“Jockey” – a heartfelt look at a little known way of life

Before hitting the multiplex, please consider the health risks involved with participating in group gatherings at this time. Take very good care of yourselves – I wanna see you on the other side.

“Another day in paradise, ain’t that right? Yes sir.”

Story: Jackson has spent most of his life as a jockey. But when a triple crown of health issues, a promising horse, and a young man who says Jackson is his dad shakes his world, he has to figure out what his life – and legacy – will be.

Genre I’d put it in: Dramas So Realistic They Feel Like Documentaries
Release Date: Sundance 2021, theaters 2022
Remake, Sequel, Based-On, or Original: Based on the lives of actual jockeys.

Gotta say: Here in Baltimore, Pimlico is just a stone’s throw away. But how many of us in this city actually know the world of horses and professional horseracing, let alone the folks that ride those thoroughbreds, beyond the Preakness race during Triple Crown season? Definitely not me, at least ’til now. Jockey is a Slice-of-Life film looks at a way of life most of us know nothing about; the life of a professional jockey. And I’m amazed.

As Jackson, Clifton Collins Jr. delivers what many are calling “the performance of a lifetime”. I’d agree; he delivers an understated performance that nonetheless grabs your attention and doesn’t let go ’til the end credits. Collins’ Jackson and Moises Aria’s Gabriel have a believable onscreen chemistry as they wind their way around the possibilities of familial and/or work relationships. And as Jackson’s horse trainer/BFF Ruth, Molly Parker proves to be yet another performer people never seem to recognize unless she’s right there in front of them. She matches Collins’ quiet but powerful presence, both of them making it look effortless. And those performances, along with real life jockeys as part of the supporting cast, gave me serious Nomadland vibes. This is a story that feels like we’re peeking in on someone’s private life, rather than watching fiction unfold.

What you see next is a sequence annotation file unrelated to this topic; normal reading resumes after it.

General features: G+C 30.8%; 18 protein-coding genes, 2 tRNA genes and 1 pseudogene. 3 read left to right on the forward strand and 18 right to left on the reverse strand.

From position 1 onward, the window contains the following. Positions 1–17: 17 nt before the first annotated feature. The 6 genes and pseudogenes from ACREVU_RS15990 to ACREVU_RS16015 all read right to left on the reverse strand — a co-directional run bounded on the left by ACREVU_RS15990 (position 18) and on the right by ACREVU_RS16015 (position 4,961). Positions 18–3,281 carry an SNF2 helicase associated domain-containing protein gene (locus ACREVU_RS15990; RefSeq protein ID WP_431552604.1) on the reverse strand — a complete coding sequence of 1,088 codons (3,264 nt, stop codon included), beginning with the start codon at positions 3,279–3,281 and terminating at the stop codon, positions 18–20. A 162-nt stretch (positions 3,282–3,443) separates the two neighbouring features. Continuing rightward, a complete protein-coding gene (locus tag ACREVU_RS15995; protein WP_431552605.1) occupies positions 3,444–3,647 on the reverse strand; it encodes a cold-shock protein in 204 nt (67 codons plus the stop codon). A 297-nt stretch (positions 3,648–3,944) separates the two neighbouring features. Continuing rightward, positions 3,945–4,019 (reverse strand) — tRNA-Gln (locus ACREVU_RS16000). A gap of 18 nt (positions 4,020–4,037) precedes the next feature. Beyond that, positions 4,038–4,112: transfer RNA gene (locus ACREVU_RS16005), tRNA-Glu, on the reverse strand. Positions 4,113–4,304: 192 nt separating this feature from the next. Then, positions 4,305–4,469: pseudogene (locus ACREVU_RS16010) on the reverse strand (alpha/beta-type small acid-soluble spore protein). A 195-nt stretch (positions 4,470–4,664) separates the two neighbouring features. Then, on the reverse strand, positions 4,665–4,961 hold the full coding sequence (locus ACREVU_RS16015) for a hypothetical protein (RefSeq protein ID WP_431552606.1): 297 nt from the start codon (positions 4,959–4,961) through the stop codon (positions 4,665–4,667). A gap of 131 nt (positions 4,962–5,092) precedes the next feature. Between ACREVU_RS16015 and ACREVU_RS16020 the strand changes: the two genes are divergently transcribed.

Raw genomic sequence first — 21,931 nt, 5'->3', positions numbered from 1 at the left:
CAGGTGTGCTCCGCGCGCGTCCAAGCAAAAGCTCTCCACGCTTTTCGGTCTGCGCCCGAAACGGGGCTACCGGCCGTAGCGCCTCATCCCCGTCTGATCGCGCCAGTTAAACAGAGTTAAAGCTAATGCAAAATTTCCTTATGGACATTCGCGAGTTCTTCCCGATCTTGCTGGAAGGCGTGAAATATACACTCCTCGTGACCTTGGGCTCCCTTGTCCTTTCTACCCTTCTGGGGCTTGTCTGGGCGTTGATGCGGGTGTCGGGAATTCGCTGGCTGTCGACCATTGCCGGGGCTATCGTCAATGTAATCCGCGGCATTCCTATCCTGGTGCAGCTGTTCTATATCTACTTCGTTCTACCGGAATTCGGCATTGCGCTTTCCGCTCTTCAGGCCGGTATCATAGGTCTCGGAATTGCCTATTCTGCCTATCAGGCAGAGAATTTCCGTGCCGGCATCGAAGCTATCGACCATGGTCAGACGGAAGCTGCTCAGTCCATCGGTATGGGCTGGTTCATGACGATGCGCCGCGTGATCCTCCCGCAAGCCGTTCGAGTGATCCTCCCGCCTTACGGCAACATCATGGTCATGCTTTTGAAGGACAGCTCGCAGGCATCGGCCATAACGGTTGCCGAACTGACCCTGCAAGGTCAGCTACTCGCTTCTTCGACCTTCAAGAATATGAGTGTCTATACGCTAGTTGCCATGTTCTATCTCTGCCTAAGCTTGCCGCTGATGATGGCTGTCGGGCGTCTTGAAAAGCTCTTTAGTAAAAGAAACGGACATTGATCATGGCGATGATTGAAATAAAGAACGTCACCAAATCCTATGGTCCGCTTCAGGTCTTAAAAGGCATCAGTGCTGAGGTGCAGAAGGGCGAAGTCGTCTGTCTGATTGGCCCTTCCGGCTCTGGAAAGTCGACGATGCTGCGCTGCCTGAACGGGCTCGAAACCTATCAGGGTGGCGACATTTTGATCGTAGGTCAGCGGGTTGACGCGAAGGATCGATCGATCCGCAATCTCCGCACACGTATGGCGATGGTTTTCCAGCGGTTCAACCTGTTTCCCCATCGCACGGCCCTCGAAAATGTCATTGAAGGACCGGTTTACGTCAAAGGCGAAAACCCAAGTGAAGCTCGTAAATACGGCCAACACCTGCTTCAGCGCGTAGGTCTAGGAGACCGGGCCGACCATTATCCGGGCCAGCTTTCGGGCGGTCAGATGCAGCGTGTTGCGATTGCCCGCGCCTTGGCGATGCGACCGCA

Watching Jackson train young Gabriel is fascinating stuff. And lest you think this is just one big training montage meant to pump up the audience? Jockey looks deeper, uncovering the deathly serious problems these athletes can face. Anyone who thinks jockeys just “sit on there butt while the horse does the work” is truly misinformed. Gabriel deals with true-to-life health issues – built up over the years – that hamper his ability to race at his most effective level. Weight he’s got to lose in order to qualify to ride, with taller jockeys having to drop to the same amount of weight in order to be competitive, ending up badly hurt because they have “no padding”. Eating disorders are a big problem in the horse racing community, causing even more health problems for these athletes.

Jockey touches on all these issues within its main story, which pulls no punches nor resorts to maudlin attempts at heart-tugging. A scene where a bunch of jockeys – most of whom are jockeys in real life – get together and talk about their injuries, and it is horrifying. And they just talke about it all like it just the nature of doing business in their profession, as a desk jockey would eyeroll at a faulty printer. This world is laid bare, and you’re invited to draw your own conclusions from the information given.

These athletes work their asses off for very little financial gain. Just the love of riding, and the possibility of being one of the very few who make it big. Hope this movie shines a light on these individuals, and that they finally get a solid retirement plan, and more of a cut of the winnings they so richly deserve. 

Grade: A-

About Denise

Professional nerd. Lover of licorice.
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